Eliza was taken in by the Haney family and eventually married her adopted brother.
I can't imagine what it would be like to be forced from your home and then to lose not only your home but your family as well. She must have been a tough woman. She reared seven children and lived to be 68 which was above average for the 19th century.
At that time, Native Americans were not granted the same social status as the European settlers. In fact as they were brought into the Christian faith, many of their native cultures and traditions including their languages were considered inferior and were repressed.
Within many Christian traditions, these were even viewed as sinful. The spirituality of much of Native American culture was not seen as a valid vehicle for the grace of God.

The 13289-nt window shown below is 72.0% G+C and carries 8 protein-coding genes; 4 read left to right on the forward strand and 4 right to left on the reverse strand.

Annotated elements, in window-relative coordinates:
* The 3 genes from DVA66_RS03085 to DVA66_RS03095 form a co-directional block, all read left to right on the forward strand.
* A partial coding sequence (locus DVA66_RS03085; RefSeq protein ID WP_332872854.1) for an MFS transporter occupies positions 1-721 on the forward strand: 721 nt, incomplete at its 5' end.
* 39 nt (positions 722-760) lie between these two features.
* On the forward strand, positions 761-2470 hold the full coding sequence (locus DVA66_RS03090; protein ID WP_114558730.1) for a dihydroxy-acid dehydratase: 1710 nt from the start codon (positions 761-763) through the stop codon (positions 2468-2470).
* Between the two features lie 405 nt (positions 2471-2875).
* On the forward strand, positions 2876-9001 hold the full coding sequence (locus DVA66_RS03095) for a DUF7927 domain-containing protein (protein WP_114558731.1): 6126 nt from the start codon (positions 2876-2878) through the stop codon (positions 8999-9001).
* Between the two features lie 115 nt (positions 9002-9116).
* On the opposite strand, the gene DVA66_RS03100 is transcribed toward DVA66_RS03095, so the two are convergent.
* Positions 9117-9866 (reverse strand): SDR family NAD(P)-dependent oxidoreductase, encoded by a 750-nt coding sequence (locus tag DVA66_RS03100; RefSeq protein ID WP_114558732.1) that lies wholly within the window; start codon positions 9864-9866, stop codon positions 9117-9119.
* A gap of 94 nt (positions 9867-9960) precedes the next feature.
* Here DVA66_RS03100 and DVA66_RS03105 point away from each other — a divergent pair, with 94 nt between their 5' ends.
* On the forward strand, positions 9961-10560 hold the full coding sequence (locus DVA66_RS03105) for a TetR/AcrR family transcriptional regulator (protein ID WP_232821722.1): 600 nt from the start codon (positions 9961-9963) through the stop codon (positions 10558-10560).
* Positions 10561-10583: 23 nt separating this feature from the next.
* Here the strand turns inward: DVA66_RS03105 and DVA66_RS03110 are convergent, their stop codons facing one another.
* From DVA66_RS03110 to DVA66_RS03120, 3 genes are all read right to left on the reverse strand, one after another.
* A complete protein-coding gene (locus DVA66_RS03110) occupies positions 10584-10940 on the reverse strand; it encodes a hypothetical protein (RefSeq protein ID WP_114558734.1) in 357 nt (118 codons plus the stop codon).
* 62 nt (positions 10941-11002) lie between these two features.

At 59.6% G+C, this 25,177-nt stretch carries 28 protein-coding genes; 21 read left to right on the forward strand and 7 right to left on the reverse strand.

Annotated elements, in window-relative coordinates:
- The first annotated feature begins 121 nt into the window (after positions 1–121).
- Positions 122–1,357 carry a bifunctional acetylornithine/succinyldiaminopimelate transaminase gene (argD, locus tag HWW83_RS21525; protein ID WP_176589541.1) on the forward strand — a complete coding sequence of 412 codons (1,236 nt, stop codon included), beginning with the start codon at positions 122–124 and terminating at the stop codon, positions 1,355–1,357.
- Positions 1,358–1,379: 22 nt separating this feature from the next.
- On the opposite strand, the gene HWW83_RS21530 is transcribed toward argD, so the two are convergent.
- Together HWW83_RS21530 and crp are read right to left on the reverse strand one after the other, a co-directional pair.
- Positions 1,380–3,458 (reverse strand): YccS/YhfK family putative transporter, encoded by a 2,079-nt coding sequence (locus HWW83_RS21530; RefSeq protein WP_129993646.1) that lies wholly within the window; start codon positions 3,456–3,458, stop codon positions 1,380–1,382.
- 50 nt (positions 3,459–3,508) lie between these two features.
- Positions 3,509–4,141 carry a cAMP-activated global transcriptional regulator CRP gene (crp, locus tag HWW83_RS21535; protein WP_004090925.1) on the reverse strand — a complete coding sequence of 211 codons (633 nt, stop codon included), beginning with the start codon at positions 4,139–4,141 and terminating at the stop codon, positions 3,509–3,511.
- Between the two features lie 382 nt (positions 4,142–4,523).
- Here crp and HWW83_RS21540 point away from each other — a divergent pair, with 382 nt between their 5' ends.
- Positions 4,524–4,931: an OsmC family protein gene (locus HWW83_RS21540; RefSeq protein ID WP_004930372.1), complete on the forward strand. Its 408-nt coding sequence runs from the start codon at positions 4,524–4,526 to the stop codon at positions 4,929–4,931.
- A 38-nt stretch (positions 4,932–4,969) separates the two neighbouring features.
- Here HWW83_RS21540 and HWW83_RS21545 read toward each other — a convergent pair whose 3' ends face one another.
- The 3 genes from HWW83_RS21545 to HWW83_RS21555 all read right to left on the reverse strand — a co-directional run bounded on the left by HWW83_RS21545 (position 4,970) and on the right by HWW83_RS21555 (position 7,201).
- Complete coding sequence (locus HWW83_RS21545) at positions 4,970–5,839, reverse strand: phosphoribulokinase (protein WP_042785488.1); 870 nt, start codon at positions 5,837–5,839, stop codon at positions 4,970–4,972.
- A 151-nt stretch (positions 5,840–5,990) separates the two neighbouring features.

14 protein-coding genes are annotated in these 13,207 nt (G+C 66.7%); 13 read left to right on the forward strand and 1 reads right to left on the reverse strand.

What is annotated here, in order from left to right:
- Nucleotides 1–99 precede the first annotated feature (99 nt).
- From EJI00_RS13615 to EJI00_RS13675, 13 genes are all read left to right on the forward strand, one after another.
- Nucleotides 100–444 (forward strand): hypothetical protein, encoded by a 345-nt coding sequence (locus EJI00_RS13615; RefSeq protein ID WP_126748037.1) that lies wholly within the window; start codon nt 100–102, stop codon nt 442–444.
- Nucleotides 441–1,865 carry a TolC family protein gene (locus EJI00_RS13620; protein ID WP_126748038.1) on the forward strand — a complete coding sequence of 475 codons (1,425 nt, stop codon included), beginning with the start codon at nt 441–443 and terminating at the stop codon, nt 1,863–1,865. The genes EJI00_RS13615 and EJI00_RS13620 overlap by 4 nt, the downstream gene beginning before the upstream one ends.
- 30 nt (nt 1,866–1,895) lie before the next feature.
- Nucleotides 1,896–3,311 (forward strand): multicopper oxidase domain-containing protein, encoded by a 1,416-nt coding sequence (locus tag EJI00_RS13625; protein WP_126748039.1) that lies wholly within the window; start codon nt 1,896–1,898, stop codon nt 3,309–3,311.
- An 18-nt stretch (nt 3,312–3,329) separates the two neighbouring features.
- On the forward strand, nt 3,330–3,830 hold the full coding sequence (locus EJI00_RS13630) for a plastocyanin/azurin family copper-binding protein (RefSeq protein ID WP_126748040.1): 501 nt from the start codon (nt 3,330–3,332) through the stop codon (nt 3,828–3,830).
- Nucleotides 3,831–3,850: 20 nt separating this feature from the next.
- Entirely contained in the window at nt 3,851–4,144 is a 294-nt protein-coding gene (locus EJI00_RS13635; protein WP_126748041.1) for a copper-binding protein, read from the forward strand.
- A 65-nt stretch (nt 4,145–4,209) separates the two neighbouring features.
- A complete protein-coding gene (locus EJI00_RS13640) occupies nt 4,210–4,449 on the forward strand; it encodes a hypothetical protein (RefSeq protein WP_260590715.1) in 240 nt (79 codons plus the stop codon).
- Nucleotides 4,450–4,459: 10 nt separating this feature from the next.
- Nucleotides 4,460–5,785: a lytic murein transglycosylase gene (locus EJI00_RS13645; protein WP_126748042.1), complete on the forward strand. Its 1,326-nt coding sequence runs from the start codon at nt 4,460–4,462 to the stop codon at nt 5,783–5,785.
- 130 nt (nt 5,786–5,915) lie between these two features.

Within United Methodism, we have begun to move past this and we do recognize the Holy Spirit working in and among Native American people within their own cultural traditions. As Wesleyans, we see that prevenient or preceding grace is present throughout the world and it is this understanding of God's love that allows us to see Christ at work within other faith traditions.
This Sunday is recognized as Native American Ministries Sunday in the United Methodist Church.
This traditional Native American prayer has been included in our hymnals since 1989:
O Great Spirit,
whose breath gives life to the world,
and whose voice is heard in the soft breeze:
We need your strength and wisdom.
Cause us to walk in beauty. Give us eyes
ever to behold the red and purple sunset.
Make us wise so that we may understand
what you have taught us.
Help us learn the lessons you have hidden
in every leaf and rock.
Make us always ready to come to you
with clean hands and steady eyes,
so when life fades, like the fading sunset,
our spirits may come to you without shame. Amen.